By Sarah Kuper
“Birmingham is a very philanthropic town. We are givers.”
That’s according to ARC Realty Chairman Tommy Brigham, this year’s Kidney Walk honorary chair.
Brigham has been a fixture in the Birmingham real estate market for decades, and he said he has seen the corporate community unite over common causes.
“I think we understand as a community that we all have to support each other for whatever reason. The Birmingham business culture, generally speaking, understands the model of giving. It has seeped into the fabric of our DNA,” he said.
Brigham cites a culture of reciprocity as he helps raise funds for the Kidney Walk.
“I guess when you are old and have been around a long time and people have asked you to support things – they know it is time to reciprocate,” he said.
Although Brigham is this year’s honorary chair, it wasn’t until a few years ago that he knew about the Alabama Kidney Foundation.
When Brigham’s grandson, Leo, was born with kidney disease, Brigham quickly felt the need to use all the foundation’s resources.
“You know, the foundation was out of sight out of mind until we got exposed because of Leo’s diagnosis. But now we are part of the survival family and we know it is important to be an advocate,” Brigham said.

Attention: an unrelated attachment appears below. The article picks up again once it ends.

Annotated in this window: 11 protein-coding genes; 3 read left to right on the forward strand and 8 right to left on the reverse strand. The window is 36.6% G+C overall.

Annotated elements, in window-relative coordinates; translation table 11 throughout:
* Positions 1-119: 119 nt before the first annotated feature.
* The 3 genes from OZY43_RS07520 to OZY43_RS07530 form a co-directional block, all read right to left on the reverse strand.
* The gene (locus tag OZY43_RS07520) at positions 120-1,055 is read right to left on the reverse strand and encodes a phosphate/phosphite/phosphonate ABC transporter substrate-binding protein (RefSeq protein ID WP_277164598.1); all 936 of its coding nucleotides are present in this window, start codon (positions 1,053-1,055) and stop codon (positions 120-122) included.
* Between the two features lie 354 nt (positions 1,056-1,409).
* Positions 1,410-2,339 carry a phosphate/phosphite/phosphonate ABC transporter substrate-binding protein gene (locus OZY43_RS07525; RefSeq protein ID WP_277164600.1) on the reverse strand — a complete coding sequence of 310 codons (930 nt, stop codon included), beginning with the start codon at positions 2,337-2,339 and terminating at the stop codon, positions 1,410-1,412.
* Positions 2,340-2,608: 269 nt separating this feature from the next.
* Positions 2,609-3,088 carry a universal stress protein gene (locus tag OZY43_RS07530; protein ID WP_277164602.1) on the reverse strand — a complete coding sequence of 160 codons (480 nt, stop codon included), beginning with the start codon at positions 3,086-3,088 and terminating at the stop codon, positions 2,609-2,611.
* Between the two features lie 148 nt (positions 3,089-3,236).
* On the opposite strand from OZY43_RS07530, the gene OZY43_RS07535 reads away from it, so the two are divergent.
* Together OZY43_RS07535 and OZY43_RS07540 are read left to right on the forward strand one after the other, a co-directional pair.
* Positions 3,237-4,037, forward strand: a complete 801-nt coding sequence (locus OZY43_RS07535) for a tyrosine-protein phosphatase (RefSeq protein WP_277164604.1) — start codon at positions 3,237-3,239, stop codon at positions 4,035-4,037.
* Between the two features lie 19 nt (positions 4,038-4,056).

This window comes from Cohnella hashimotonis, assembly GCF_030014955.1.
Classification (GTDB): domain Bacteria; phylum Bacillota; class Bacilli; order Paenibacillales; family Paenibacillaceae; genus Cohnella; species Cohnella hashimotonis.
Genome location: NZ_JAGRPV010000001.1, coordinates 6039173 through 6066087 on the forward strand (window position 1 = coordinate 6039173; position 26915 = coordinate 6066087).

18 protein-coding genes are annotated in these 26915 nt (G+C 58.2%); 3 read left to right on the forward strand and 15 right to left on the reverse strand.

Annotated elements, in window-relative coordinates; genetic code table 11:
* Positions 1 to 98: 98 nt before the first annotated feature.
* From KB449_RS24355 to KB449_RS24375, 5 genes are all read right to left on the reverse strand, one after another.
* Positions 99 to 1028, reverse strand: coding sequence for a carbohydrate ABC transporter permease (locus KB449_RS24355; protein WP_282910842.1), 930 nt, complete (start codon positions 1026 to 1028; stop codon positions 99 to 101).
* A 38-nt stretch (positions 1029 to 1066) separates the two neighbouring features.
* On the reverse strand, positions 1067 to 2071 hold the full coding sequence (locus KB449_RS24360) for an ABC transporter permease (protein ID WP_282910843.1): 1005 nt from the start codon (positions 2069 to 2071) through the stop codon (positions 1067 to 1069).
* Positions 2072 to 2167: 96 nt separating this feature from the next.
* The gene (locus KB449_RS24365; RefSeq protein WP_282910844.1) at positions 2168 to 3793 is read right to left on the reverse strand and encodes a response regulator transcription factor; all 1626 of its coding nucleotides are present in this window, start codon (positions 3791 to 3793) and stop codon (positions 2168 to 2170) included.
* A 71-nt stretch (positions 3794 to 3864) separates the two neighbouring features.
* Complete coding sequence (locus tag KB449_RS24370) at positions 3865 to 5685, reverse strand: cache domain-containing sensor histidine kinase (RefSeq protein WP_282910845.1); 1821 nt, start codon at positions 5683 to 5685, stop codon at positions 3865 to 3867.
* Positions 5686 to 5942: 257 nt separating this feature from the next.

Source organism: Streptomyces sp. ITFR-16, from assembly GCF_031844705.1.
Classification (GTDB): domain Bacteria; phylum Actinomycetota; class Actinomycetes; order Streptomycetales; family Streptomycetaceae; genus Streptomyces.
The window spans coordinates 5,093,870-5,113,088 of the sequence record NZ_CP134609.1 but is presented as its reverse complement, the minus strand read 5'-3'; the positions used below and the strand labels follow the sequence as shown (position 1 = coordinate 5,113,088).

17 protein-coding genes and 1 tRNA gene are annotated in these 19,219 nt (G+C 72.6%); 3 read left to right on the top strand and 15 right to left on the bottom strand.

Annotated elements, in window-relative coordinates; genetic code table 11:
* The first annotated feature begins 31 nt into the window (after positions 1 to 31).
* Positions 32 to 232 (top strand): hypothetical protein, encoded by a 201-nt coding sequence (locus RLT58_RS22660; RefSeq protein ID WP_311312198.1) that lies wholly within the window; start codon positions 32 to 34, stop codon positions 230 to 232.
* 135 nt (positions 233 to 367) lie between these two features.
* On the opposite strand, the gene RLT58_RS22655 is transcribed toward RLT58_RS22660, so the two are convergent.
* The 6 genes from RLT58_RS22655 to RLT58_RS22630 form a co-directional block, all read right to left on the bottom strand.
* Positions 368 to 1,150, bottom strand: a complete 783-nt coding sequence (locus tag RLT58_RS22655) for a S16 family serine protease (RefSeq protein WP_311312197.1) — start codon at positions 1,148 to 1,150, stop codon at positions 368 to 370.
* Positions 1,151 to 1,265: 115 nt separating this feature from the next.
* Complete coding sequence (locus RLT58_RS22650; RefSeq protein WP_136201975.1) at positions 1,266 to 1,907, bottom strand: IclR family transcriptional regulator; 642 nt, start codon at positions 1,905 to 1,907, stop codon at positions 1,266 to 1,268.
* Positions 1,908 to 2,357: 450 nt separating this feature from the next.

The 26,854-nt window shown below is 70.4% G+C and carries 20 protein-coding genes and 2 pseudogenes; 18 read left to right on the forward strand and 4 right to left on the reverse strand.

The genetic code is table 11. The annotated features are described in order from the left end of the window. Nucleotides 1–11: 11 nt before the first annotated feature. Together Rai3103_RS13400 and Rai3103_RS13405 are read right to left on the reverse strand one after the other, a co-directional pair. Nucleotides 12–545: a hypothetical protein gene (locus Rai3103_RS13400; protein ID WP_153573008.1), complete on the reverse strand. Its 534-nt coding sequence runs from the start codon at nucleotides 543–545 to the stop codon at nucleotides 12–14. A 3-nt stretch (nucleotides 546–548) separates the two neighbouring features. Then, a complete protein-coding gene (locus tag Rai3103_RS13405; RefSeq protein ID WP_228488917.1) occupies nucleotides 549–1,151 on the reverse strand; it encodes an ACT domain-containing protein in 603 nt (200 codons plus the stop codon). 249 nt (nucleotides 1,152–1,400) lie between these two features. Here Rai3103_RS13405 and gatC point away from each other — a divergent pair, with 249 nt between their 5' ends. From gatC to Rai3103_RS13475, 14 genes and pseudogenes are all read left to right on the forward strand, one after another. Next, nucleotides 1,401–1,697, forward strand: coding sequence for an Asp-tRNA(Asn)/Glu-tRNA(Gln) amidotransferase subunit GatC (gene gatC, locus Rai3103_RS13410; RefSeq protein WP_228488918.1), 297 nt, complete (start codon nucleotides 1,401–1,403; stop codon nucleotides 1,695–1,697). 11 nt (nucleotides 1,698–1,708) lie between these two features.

Leo is doing well now, but his first year of life was full of hospital stays, feeding tubes and fervent prayers from his parents for a kidney transplant. Fortunately, once he gained enough weight, he was able to receive his mother’s kidney and he has been doing well since.
Brigham is one of the foundation’s largest fundraisers. For the 2017 walk, he already has raised more than $38,000, partly due to a matching campaign plus a surprise donation from his ARC Realty family.
“I had no idea. It was completely out of the blue and so touching,” Brigham said.
Being able to share his family’s personal journey with kidney related disease has helped him raise money, as well, he said.
Proceeds from the fundraiser go toward the Alabama Kidney Foundation’s financial assistance program. The initiative helps kidney patients in need of assistance with bills, prescriptions and transportation to dialysis.
“After you look into what they are doing and the impact they are having, it is very impressive. This is a chance to tell the story of those with kidney disease more effectively and raise awareness and funding for the estimated 400,000 people in Alabama suffering from it,” he said.
Brigham said he is thankful for the support of all those who may not have a personal connection with kidney disease but have donated anyway.
He is hopeful the value of philanthropy will be passed down to the next generation.
“We are benefactors of the people who came before us. It is really important that we model that for future generations,” Brigham said.
The Kidney Walk is April 29 at Samford University’s track and soccer stadium.
Registration for the race begins at 8:30 a.m. with the race beginning at 9:30 a.m. In addition to the walk, there will be games and food for all ages.
For more information and to donate or register a team, visit birminghamkidneywalk.org.